The assumption that if you get married, you will get healthier is so much a part of our conventional wisdom that it is rarely challenged. Back when I was just practicing single life and not studying it, I had no idea that the supposed truism was actually a myth. I figured that out fast, though, once I started going to the original research reports and scrutinizing them. I drew from what I had learned from decades of doing research and teaching graduate courses in research methods, but some of the mental errors in the claims about the research are so egregious that you should not need any formal training to realize how ridiculous they are.
My first comprehensive debunking of the claims about getting married and getting healthy were published in the second chapter of Singled Out. There I describe what is wrong with the research behind those claims, and take a close look at some examples of different kinds of research. Maybe because it was the first time I was spelling it all out, even for myself, that is still, after all these years, my favorite debunking of the myths about getting married.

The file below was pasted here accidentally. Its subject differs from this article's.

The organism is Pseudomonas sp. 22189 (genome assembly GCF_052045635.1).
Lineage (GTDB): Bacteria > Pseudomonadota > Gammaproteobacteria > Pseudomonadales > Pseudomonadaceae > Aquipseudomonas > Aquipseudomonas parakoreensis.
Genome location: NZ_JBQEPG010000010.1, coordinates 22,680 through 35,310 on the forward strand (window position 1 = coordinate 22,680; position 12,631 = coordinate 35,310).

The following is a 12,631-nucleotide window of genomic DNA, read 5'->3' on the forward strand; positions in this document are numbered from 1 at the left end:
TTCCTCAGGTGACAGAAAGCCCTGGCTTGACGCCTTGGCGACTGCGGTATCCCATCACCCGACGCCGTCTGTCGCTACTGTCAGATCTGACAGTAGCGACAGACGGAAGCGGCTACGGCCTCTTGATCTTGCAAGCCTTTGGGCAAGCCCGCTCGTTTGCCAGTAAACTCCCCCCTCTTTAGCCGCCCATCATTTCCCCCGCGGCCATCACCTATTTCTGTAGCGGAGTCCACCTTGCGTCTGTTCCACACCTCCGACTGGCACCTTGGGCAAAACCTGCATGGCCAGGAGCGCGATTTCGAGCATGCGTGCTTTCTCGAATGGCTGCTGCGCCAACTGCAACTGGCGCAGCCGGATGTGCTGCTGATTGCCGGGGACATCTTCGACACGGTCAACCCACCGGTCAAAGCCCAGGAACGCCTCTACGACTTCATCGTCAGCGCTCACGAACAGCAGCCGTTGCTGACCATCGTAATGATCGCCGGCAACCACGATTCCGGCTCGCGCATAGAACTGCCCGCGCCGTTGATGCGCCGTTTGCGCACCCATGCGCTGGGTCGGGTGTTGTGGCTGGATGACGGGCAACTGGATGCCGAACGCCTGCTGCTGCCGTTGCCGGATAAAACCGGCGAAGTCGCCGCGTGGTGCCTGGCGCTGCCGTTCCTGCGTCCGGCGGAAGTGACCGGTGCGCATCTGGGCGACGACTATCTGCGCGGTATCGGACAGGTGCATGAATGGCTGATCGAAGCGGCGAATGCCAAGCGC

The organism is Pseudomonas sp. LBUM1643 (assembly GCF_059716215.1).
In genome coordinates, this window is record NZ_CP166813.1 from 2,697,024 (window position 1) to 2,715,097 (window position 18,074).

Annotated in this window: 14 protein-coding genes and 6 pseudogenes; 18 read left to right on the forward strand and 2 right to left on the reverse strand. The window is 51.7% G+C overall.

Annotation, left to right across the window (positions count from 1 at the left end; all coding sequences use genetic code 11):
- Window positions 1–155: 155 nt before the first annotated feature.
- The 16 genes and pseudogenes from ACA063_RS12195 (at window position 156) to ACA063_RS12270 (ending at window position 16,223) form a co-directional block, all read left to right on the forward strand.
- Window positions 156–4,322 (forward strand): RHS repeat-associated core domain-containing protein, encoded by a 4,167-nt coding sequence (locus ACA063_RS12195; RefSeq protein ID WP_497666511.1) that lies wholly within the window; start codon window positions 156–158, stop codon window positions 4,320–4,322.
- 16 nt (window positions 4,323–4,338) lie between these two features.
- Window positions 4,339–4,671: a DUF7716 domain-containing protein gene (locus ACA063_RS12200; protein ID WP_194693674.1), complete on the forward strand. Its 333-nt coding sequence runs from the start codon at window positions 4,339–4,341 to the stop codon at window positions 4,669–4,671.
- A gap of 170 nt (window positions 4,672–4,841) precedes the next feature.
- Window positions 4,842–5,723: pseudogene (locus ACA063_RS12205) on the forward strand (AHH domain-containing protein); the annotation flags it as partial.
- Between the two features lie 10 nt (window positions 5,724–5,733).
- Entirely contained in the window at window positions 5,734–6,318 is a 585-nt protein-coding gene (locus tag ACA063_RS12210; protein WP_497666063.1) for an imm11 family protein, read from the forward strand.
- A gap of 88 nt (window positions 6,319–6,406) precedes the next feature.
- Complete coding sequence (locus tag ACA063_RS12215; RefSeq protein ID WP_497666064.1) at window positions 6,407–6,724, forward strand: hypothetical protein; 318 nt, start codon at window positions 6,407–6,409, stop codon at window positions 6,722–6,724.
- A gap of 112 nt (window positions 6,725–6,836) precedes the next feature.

I’ve kept it up ever since. Whenever a new study about getting married and supposedly getting healthier hits the news, I hit the books. I look up the original study, and see what it actually says. Below are my discussions and critiques, organized into three sections: I. Physical Health, II. Mental Health, and III. Also Relevant.
I also have other collections of links to related topics, such as getting married and not getting happy, and getting married and not getting to live longer. A few readers have asked me to update those collections and post links to them here. I’m hoping to get to those before too long.
I. PHYSICAL HEALTH
Overall Physical Health
Blood Pressure, Stroke, Heart Health
II. MENTAL HEALTH
Overall Mental Health
Psychopaths, Antisocial Behavior
III. ALSO RELEVANT
[Note: Thanks to everyone nudging me to post this and the other collections of links. I’ll also post them to the blog at my personal website.]